UK project to develop sound LED lighting practices in construction industry

Dec. 19, 2008
High Technology Lighting and the U. of Salford will collaborate on the 12-month, government-sponsored project.
High Technology Lighting (HTL) has been chosen as the lighting industry’s representative on a UK government-funded sustainable technology research project to develop world-leading ecologically sound lighting practice across the UK construction sector.

The Leeds-based lighting design specialist has been awarded a major grant to develop prototype LED luminaries in partnership with the School of the Built Environment at the University of Salford, the UK's premier school in its field.

Thomas Holgeth, HTL “There has been a slow uptake on the use of sustainable lighting technology in the UK, notably in the building industry. LED lighting is extremely sustainable and ideal for white light ambient solutions in internal environments. The research project will raise awareness and understanding of how LED technology can benefit the construction sector," said Thomas Holgeth, joint managing director of High Technology Lighting, based in Middleton Grove.

The industry-academia collaborative 12-month project is said to have the potential to slash energy usage across the UK construction industry. It is being funded by The Construction Knowledge Exchange (CKE), established by the government in 2004 to promote links and collaboration between higher education and the construction sector.

The project has three goals:

  • To improve the environmental and economic performance of new-build lighting installations, especially for retail facilities in the UK by drawing up user-validated product specifications for advanced LED lighting technologies.
  • To build a UK industry base in advanced LED lighting technologies and applications.
  • To build a knowledge base in new product development in advanced LED lighting technologies and applications.
A network of 22 of Knowledge Exchange Activity centers has been set up nationally to support higher education institutions working with business and the wider community.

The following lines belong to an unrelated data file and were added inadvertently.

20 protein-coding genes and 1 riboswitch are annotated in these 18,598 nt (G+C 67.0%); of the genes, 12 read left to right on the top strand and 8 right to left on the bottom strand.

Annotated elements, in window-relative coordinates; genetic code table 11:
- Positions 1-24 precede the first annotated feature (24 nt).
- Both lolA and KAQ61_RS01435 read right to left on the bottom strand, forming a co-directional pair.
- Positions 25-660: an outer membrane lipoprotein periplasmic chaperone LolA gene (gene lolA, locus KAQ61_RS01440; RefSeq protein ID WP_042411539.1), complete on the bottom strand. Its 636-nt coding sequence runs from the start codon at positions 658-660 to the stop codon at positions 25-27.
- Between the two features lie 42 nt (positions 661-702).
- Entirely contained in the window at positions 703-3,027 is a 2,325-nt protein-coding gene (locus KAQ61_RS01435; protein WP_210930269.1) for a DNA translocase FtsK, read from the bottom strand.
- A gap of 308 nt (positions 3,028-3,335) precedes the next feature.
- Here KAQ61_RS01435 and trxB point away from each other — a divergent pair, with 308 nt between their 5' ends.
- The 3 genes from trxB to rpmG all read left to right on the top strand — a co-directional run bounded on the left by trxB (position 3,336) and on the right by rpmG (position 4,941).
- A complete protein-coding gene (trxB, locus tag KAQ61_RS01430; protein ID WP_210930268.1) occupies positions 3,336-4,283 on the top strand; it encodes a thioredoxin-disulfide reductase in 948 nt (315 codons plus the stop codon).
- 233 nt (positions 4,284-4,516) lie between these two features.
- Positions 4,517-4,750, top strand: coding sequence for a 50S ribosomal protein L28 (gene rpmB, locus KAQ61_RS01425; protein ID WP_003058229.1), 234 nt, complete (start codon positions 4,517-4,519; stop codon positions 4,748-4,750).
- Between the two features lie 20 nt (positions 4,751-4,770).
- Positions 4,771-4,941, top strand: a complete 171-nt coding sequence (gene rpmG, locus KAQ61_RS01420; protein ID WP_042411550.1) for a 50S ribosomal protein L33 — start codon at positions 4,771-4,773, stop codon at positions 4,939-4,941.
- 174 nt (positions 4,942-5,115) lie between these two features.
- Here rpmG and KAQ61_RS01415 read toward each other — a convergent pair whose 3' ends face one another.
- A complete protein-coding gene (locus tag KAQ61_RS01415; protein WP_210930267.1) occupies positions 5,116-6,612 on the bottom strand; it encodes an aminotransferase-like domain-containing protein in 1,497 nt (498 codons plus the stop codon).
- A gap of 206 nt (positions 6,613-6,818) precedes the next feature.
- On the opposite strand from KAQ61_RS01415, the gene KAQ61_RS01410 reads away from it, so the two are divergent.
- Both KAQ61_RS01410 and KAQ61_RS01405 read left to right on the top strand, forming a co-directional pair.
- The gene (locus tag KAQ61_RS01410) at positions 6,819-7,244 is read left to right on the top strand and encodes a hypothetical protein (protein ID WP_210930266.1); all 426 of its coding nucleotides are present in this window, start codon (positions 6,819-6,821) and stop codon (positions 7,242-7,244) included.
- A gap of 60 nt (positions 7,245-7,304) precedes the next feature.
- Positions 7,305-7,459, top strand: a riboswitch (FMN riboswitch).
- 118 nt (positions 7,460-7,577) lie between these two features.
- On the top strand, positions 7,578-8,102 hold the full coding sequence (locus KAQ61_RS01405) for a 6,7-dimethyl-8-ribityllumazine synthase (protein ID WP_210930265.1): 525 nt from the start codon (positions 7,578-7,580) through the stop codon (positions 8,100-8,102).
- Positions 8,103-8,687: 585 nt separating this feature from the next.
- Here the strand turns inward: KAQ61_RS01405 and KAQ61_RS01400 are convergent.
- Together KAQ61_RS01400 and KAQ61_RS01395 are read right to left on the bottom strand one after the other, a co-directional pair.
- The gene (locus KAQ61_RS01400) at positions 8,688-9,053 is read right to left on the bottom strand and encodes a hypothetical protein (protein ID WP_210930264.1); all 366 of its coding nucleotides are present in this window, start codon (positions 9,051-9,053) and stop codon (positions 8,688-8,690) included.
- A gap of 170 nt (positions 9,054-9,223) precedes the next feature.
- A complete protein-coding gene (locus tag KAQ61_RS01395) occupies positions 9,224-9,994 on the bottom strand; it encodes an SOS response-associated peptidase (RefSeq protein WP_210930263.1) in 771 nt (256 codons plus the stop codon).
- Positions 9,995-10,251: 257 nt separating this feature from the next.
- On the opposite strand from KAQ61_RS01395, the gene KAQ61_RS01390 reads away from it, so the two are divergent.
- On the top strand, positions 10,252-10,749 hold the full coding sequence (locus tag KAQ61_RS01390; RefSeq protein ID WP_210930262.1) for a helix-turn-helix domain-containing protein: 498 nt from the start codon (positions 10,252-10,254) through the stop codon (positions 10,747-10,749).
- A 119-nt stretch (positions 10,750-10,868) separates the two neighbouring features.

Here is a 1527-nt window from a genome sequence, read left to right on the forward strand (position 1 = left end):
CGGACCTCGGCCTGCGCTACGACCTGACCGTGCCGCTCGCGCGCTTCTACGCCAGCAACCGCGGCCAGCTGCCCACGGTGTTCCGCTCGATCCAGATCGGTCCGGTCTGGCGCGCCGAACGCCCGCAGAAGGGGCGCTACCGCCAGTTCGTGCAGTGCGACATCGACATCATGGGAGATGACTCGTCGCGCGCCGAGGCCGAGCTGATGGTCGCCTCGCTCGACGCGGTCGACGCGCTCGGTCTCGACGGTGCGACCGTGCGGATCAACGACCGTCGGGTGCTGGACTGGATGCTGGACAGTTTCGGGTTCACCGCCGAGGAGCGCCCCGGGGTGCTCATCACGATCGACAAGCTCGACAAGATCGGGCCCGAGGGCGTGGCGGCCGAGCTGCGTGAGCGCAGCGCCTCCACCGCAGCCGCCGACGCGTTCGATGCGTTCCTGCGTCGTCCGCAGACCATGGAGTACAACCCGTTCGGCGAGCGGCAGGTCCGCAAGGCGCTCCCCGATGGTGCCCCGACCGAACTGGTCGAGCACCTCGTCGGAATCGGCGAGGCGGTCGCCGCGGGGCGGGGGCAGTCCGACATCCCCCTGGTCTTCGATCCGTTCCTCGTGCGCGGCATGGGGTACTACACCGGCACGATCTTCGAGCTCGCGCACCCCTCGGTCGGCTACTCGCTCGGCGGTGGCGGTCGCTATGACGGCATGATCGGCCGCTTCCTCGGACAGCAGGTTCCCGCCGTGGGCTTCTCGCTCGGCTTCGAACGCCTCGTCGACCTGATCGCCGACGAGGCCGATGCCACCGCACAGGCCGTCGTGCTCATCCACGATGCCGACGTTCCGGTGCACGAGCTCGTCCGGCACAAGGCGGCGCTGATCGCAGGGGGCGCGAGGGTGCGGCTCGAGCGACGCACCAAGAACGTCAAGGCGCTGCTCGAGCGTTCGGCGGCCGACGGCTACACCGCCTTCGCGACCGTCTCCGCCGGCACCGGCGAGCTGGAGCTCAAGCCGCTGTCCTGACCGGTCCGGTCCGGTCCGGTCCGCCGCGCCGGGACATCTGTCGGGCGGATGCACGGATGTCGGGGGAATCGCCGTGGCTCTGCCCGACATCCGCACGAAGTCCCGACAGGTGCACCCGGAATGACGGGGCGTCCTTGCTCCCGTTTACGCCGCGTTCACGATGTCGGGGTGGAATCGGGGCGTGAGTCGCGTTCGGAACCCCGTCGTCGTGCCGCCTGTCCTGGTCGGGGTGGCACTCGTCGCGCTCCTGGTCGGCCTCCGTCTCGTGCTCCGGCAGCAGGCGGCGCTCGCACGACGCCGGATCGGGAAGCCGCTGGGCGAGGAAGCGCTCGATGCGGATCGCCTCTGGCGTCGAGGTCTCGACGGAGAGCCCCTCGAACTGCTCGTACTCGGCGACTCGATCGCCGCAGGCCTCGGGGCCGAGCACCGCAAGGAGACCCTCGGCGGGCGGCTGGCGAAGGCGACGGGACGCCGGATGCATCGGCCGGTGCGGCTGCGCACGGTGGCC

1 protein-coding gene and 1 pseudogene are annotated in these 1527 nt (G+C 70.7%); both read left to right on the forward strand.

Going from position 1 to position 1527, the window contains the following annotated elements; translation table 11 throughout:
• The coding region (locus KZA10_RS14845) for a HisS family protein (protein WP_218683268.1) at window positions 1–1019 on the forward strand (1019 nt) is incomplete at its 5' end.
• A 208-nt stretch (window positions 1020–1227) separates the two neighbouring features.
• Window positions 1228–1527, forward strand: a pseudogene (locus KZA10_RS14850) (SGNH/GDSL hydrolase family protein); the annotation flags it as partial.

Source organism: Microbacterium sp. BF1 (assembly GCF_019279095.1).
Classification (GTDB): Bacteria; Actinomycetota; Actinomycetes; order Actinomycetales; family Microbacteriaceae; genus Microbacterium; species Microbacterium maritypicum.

The research program has attracted £160,000 worth of innovation grants to pump-prime a number of development projects involving higher education providers, employers, relevant sector Skills Councils and other appropriate private sector partners.

HTL is in the process of identifying ten high profile customer sites across a wide diversity of operational sectors in which to install the new lighting technology and conduct extensive end-user validation trials. Among them are clients in the retail, local government, development, museum, private and domestic sectors.

Salford University’s School of the Built Environment is a member of The Research Institute for the Built and Human Environment (BuHu) and is the only built environment research group in the UK to hold the government’s highest six-star rating for research excellence.

Salford U. Prof. Martin Sexton “The development of prototype luminaires is central to the entire program, allowing us to capture key issues and good practice,” deputy head Professor Martin Sexton explained. “We are seeking to create and support a collaborative culture and way of working which increases the creativity and productivity of multidisciplinary, cross-supply chain teams.

“This flagship project will equip us with case study material and documentation for future use. It has real potential to make an impact and could well provide the foundation for further successful funding for the partnership,” he added.

High Technology Lighting already holds established business-education partnerships, notably through its annual Enlighten Design Competition, which is open to students in the School of Architecture, Landscape and Design at Leeds Metropolitan University and seeks to identify new, low energy LED lighting solutions.

Chris Bromfield, winner of the 2008 competition, is now working full time for High Technology Lighting and will have a major involvement in designing the luminaires to be used in the research program.